A case in point is the song Something. He lifted the first line (arguably the best line in the song) from James Taylor's song "Something in the Way She Moves." George said that it took him 3 months to come up with a second line. This is not a natural born lyricist.

I have read that when George brought the sitar into the studio, he began to command respect. I think it was only after his time spent in India studying with Ravi and studying Eastern religion that he began to have something to say. That is when he improved as a songwriter.

Posted on Mar 8, 2013 2:41:55 PM PST
D. Mok says:
> When asked why he never collaborated with George after the Beatles broke up and he was no longer partners with Paul, he basically said
> that George wasn't good enough.

And somehow, in John Lennon's deluded, drug-addled, poisonous, anti-Semitic, homophobic, hen-pecked mind, the rhythmless, tone-deaf Yoko Ono was "good enough". Apparently, Lennon judged a person's musical talent by her willingness to let Lennon have sex with her. God, what a tool. I take back the earlier statement -- it's grossly unfair to Ringo Starr to be put onto the same pile as the grotesquely untalented John Lennon.

Posted on Mar 8, 2013 2:50:01 PM PST
Chazzzbo says:
Lennon's continual bitterness and cynicism may have made him a hero to some. I just found him boorish and repetitive. Sad that his life was cut short, but I can't say I really miss his work.

Posted on Mar 8, 2013 2:55:01 PM PST
Last edited by the author on Mar 8, 2013 3:17:24 PM PST
D. Mok says:
> Lennon's continual bitterness and cynicism may have made him a hero to some. I just found him boorish and repetitive.

That's being way too nice. John Lennon was hateful, narcissistic and brutish. What manner of monster does it take to tell his own laughing son, "I hate the way you ****ing laugh; never let me hear your ****ing horrible laugh again"? Celebrating John Lennon for being "honest" is like celebrating Adolf Hitler for being "honest" about the way he felt about Jews. A real "honest" man stands by his wife and son. John Lennon hid them away for the sake of his own selfish career, and abused his son emotionally for no reason.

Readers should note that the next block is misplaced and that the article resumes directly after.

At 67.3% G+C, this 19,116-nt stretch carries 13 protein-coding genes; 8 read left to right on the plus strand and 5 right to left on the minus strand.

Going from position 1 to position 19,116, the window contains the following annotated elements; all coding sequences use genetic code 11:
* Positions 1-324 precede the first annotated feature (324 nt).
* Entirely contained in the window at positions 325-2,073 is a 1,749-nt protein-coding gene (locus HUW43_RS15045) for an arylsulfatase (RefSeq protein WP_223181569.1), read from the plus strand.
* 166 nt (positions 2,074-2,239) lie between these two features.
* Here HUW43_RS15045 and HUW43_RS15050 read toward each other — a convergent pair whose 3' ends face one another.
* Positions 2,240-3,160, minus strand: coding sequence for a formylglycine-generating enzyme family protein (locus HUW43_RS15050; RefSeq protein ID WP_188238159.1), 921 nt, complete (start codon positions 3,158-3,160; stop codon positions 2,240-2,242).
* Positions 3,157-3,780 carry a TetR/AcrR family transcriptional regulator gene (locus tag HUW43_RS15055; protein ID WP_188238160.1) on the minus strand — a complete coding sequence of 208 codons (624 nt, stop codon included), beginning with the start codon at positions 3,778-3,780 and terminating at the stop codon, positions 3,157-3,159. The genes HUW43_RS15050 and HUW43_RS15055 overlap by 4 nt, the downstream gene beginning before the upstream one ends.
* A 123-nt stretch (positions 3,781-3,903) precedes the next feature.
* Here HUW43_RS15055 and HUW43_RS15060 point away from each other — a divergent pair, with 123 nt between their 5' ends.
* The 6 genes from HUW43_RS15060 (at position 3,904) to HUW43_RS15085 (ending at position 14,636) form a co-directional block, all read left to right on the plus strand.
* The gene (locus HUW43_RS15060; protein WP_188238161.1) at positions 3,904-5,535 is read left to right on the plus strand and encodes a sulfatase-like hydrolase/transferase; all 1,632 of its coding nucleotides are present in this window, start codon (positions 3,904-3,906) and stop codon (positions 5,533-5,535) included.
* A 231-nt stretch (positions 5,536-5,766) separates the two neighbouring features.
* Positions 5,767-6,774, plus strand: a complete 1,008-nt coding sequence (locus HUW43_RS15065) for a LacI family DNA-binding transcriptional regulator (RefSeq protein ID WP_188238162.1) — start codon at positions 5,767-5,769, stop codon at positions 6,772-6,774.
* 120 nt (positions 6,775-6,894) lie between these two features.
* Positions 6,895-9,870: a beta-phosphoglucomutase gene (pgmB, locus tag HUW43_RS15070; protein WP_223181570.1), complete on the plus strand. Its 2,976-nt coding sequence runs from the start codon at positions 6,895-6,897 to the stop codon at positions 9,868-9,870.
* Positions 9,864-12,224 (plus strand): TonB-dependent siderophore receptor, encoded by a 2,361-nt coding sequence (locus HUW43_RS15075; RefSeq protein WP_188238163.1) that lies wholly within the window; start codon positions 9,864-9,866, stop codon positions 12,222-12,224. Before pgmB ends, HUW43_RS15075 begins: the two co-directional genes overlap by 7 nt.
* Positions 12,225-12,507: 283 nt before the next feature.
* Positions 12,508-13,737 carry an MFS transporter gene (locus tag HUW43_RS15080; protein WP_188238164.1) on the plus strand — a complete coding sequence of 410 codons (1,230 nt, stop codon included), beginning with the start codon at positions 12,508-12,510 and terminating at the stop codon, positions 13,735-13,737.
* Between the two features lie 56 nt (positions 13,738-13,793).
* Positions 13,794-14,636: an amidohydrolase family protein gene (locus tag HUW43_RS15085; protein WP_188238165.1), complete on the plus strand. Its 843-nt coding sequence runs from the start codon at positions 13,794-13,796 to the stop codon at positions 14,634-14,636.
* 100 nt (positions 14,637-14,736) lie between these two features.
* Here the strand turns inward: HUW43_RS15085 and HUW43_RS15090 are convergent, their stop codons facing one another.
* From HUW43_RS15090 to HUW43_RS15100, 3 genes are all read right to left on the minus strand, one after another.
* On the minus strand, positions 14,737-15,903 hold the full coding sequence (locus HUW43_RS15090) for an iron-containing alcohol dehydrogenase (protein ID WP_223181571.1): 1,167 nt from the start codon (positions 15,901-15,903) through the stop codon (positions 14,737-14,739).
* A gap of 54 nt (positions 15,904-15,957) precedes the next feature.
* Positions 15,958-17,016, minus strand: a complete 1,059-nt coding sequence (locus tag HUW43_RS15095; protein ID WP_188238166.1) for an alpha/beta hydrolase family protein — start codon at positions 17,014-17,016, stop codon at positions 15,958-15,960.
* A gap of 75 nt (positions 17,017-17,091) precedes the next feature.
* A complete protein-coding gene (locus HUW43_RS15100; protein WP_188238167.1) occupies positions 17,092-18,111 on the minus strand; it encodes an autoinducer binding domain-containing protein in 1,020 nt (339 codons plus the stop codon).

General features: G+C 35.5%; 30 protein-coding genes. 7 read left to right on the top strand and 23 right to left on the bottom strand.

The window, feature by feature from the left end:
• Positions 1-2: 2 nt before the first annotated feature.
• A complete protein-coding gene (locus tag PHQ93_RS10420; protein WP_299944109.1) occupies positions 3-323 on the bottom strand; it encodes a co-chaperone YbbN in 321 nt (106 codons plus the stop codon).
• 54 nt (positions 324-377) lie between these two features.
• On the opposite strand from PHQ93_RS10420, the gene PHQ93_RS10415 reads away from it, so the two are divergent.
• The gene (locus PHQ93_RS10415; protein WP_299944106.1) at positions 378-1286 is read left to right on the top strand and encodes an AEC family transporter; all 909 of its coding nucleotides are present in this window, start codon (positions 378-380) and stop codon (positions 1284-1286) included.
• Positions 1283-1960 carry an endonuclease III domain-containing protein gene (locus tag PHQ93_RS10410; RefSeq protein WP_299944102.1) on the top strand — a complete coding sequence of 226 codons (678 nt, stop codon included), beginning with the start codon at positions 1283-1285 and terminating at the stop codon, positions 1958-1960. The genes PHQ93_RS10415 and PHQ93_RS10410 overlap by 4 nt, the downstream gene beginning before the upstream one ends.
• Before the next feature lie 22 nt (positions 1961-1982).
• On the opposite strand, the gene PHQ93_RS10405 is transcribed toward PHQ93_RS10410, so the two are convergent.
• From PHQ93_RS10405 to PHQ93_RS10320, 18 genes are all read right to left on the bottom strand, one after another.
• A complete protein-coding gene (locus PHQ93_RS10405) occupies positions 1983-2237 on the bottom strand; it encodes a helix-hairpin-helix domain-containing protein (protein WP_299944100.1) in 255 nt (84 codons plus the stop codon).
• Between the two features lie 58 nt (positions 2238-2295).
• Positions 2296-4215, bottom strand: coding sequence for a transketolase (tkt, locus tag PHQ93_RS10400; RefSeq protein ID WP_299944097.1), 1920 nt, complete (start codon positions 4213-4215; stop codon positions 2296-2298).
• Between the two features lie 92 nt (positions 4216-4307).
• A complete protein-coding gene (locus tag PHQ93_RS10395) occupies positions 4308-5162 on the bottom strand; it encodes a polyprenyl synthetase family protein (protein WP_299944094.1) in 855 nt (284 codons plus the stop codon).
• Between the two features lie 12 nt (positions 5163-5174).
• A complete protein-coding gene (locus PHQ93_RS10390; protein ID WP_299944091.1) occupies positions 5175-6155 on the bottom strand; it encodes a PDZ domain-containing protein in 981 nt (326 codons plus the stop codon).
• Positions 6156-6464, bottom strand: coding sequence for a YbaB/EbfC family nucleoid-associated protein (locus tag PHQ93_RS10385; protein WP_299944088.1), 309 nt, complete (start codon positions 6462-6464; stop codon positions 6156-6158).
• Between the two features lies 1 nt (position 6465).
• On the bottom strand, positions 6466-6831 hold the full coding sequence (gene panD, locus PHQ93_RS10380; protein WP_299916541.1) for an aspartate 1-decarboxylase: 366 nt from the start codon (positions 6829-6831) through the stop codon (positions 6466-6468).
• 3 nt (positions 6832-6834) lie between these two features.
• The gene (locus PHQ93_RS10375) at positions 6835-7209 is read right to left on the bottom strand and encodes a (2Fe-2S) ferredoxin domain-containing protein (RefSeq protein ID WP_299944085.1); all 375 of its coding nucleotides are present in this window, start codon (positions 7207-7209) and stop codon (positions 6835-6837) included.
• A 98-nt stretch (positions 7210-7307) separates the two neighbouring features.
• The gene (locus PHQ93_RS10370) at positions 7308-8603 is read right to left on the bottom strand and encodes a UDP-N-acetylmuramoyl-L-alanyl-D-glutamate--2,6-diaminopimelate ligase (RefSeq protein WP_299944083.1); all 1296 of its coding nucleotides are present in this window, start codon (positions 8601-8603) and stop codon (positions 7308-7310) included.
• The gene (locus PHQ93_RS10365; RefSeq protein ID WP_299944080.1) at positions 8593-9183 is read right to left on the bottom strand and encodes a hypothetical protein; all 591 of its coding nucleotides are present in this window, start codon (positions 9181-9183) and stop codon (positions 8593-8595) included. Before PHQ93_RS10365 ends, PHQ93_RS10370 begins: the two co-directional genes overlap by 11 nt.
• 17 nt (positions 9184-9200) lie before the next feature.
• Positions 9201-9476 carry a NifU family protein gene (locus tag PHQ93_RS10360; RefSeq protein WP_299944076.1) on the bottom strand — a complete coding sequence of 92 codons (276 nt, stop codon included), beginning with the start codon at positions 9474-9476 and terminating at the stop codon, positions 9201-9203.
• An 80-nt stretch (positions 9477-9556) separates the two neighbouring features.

In reply to an earlier post on Mar 8, 2013 2:56:28 PM PST
I absolutely, 100% agree with your assessment, Hip O Critic. George was MASSIVELY underrated while in The Beatles. John Lennon had a few fantastic songs such as "Imagine", "Momma". Paul had "Band on the Run" and "Live and Let Die". Ringo had... Well....

But George had his double-LP All Things Must Pass in which, in my opinion, every song is a masterpiece. Living in the Material World was another awesome album, as was Brainwashed. He also founded Handmade Films (which produced a number of Python-related films like Life of Brian and Time Bandits.) Yes, he was amazing. He was also a fellow Pisces (so I may be a tiny bit biased).

In reply to an earlier post on Mar 8, 2013 8:17:19 PM PST
D Mok,
Comparing John Lennon to Hitler. WoW!

In reply to an earlier post on Mar 8, 2013 9:20:53 PM PST
Lauren says:
Does a Hitler analogy still mean you immediately lose an online argument by way of Godwin's Law?

In reply to an earlier post on Mar 8, 2013 9:31:29 PM PST
I don't know what Godwin's Law is, but when you compare the man who wrote "A Day In The Life", "Imagine', "I Am The Walrus", and "In My Life" among many other great songs to the man responsible for starting World War two, and killing millions of people, you kind of lose your credibility with me.

In reply to an earlier post on Mar 8, 2013 9:32:30 PM PST
@Kevin Snyder: "Ringo had... Well...."

Ringo had "Beaucoups Of Blues", "Coochy-Coo", "Early 1970", "It Don't Come Easy", "Back Off Boogaloo", "Photograph", "Oh My My", "I'm The Greatest", "You're Sixteen"...

In reply to an earlier post on Mar 8, 2013 9:36:38 PM PST
@John Connolly: Lennon bashers pop up periodically on these forums. These rather gullible folk read the trash bios and believe every word. Further, more grounded, research either completely disproves their claims or puts them within a proper context. Lennon was no saint (yes, he was violent when he was drunk on a few occasions), but the people who bash aren't really looking for the truth--they're looking for any way they can knock his legend down a peg or two, and troll for reactions from his followers.
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Discussion in:  Music forum
Participants:  41
Total posts:  126
Initial post:  Mar 8, 2013
Latest post:  Aug 9, 2016